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nfantry, 7th 581, 14th 595, 21st 212, 27th 592.--New Jersey infantry, 1st 296, 5th 383, 6th 383, 13th 592.-Vermont infantry, 3d. 4th. 5th, 6th. 285.--Ohio infantry, 8th 595, 9th 57, 60.--Rhode Island infantry, 2d 339 ; artillery, 1st 595.--Maryland infantry, 2d 578, 604, 3d 592.--Wisconsin infantry, 4th 212. 6th 582.--New Hampshire infantry, 5th 596, 6th 578, 604.--Delaware infantry, 2d 596.--Illinois cavalry, 8th 340, 525.--Minnesota infantry, 1st 381.--Virginia infantry, 7th 594, 596.--Guthrie Grays, 60, 65.--Sturgiss Rifle Co., 57. Regiments, Confederate. South Carolina infantry, 1st, 12th, 13th, 14th, 374.--Virginia cavalry, 1st 340, 15th 462.--North Carolina infantry, 4th 597, 34th. 38th 374.--Georgia infantry, 45th 374.--Louisiana infantry, 3d 374. Reno, Gen. J. L., in N. C., 244: Pope's campaign, 508 ; South Mountain, 574, 576-579, 582, 610, death 578. Returns (army), method of making, 75. Reynolds, Gen. J. F., 81, 107, 140; at Gaines's Mill, 414, 416 ; Glendale, 4
ll, the active militia was under arms in full ranks, and most of it en route for the front. Farther west the Lake cities-Buffalo, Cleveland, Detroit, Milwaukee, Chicago—each had mustered a regiment with its own favorite companies—Continentals, Grays or Light Guards as a nucleus. Michigan, Wisconsin, Iowa, and Minnesota each had been called upon for a regiment, and the response was almost instantaneous. Ohio, Indiana, and Illinois, more populated, had tendered more than the thousands demandoklyn Phalanx, the Sixty-seventh; the Engineers, the Thirty-eighth; the Lancers, the Sixth Pennsylvania. Dick Rush's gallant troopers were soon known as the Seventh Regulars, and well did they earn the title. So, too, in the West, where the Guthrie Grays, once Cincinnati's favorite corps, were swallowed up in the Sixth Ohio, and in St. Louis, where the Fremont Rifles, Zagonyi Guards, and Foreign Legions drew many an alien to the folds of the flag, and later to the dusty blue of the Union sold
128; Confederate supply of, V., 156. Gunpowder Creek, Md., V., 80. Guns: smooth 24-pounder, V., 125; naval Dalhgren 11-inch, V., 133; Rodman, V., 133; Parrot 8-inch, V., 133; Parrott 16-pounder, V., 135; 20-inch smooth bore, V., 137; largest, 137; handling, V., 139; Parrott, V., 139; smooth-bore, V., 140; Napoleon, V., 140; field Parrott rifled, V., 140; V., 141; rifled 8-inch and 10-inch, V., 150; field guns, battery before Sumter, V., 151; Siege, V., 170; sea-cost, V., 17; siege, V., 24 seq.; sea-coast, 24 seq.; Armstrong, V., 62; Blakely, V., 62; Hotchkiss, V., 12: lames, V., 62; Parrott, V., 62; Whitworth, V., 62; captured at Chattanooga, Tenn., by Federal army, V., 69, 163; heavy siege on James River, V., 309. Guntersville, Ala., VI., 233. Guntown, Miss., III., 124. Guthrie Grays, Cincinnati, O., Ohio Sixth Inf., VIII., 82. Guy's Gap, Tenn., II., 340. Guyandotte, W. Va., I., 354. Gwin, W.: I., 203, 204, 205 seq., II., 200; VI., 316.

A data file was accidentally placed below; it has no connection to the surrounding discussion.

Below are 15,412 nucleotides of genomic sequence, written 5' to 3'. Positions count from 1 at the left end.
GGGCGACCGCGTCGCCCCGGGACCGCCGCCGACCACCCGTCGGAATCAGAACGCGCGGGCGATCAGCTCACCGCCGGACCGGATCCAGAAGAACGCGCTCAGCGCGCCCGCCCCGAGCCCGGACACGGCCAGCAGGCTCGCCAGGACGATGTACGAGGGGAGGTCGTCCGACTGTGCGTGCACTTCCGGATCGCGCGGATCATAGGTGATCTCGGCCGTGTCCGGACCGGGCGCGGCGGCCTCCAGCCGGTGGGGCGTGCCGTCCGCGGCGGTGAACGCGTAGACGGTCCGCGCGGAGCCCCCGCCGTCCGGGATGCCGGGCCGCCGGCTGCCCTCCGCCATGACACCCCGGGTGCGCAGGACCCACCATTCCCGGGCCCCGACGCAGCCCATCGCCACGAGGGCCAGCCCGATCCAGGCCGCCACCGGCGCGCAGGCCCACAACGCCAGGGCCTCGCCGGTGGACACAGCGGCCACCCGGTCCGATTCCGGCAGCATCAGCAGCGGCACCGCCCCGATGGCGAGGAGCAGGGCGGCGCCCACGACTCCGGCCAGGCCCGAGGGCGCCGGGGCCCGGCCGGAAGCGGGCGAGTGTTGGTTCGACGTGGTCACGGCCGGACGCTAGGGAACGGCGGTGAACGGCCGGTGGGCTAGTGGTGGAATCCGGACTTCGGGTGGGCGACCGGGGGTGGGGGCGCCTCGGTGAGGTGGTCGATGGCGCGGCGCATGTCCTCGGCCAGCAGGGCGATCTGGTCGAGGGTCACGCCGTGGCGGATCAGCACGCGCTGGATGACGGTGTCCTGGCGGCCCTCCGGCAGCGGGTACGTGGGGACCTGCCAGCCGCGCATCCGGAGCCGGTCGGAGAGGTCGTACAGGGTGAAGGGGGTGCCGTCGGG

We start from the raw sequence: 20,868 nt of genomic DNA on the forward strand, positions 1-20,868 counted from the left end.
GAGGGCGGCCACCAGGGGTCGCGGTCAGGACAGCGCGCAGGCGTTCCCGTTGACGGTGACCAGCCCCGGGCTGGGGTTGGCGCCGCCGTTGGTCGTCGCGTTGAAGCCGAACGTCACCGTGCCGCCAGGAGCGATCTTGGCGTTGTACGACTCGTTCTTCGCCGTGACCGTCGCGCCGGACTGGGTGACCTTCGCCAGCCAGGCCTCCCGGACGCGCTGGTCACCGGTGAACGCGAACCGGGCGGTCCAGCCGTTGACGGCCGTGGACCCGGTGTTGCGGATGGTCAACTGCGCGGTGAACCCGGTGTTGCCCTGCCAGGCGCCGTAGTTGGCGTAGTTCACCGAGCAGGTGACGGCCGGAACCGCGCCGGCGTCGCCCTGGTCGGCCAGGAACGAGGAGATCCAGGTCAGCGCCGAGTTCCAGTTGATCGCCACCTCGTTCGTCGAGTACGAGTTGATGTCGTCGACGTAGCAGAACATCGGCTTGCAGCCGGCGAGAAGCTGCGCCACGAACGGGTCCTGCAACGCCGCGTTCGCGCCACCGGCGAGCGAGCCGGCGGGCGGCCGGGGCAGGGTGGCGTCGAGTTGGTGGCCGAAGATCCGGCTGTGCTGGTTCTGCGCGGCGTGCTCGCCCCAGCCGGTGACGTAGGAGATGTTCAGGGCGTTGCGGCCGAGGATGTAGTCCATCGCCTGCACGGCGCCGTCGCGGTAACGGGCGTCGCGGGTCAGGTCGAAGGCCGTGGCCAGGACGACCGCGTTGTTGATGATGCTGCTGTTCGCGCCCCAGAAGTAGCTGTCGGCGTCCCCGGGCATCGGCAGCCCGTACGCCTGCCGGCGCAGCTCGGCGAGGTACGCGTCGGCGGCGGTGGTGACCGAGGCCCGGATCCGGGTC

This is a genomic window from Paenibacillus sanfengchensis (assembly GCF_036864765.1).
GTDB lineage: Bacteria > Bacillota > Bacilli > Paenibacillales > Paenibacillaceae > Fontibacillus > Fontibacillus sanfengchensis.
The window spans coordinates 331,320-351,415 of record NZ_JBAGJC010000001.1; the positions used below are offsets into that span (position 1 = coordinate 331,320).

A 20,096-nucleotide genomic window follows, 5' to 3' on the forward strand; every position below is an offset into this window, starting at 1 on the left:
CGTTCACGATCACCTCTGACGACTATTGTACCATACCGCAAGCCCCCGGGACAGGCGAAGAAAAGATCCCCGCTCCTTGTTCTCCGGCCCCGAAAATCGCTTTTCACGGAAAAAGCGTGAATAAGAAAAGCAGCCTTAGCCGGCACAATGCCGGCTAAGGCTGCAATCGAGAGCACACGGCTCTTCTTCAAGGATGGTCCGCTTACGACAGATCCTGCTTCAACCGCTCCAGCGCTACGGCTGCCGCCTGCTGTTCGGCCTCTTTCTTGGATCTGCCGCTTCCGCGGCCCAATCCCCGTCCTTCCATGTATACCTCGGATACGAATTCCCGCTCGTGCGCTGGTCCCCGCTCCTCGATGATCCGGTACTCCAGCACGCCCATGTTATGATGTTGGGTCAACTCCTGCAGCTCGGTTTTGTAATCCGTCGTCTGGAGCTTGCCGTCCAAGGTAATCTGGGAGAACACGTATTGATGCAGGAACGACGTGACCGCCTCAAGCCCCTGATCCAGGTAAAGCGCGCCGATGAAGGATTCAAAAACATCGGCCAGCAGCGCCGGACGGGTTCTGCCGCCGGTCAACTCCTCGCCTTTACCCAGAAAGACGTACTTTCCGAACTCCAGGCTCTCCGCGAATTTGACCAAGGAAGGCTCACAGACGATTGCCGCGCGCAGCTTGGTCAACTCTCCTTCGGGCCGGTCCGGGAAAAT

cks of men-of-war, whatever may be the opinions of legal authorities here or elsewhere on the subject. from Ohio. Cincinnati, May 17.--Col. Anderson is still in Cincinnati. He is likely to receive a grand ovation in Louisville. The report about Mr. Breckinridge is entirely unfounded. Gen. McClellan, commander of the Western district, has sent five thousand guns for the use of the Kentucky Union men. Their particular destination is undivulged. The First Regiment, Guthrie Grays, Col. Baslie, 1,000 strong, passed through the city to-day for Camp Dennison, sixteen miles above, looking towards Western Virginia. Dan Rice's circus flotilla was menaced by the mob last midnight. They demanded that Rice should hoist the Union flag instead of his own. He repelled coercion, brought a howitzer, charged with slugs, to bear on the mob, and defied them; put on steam and stood for the Kentucky shore, where he is now safety moored. The Bank of the Ohio Valley was th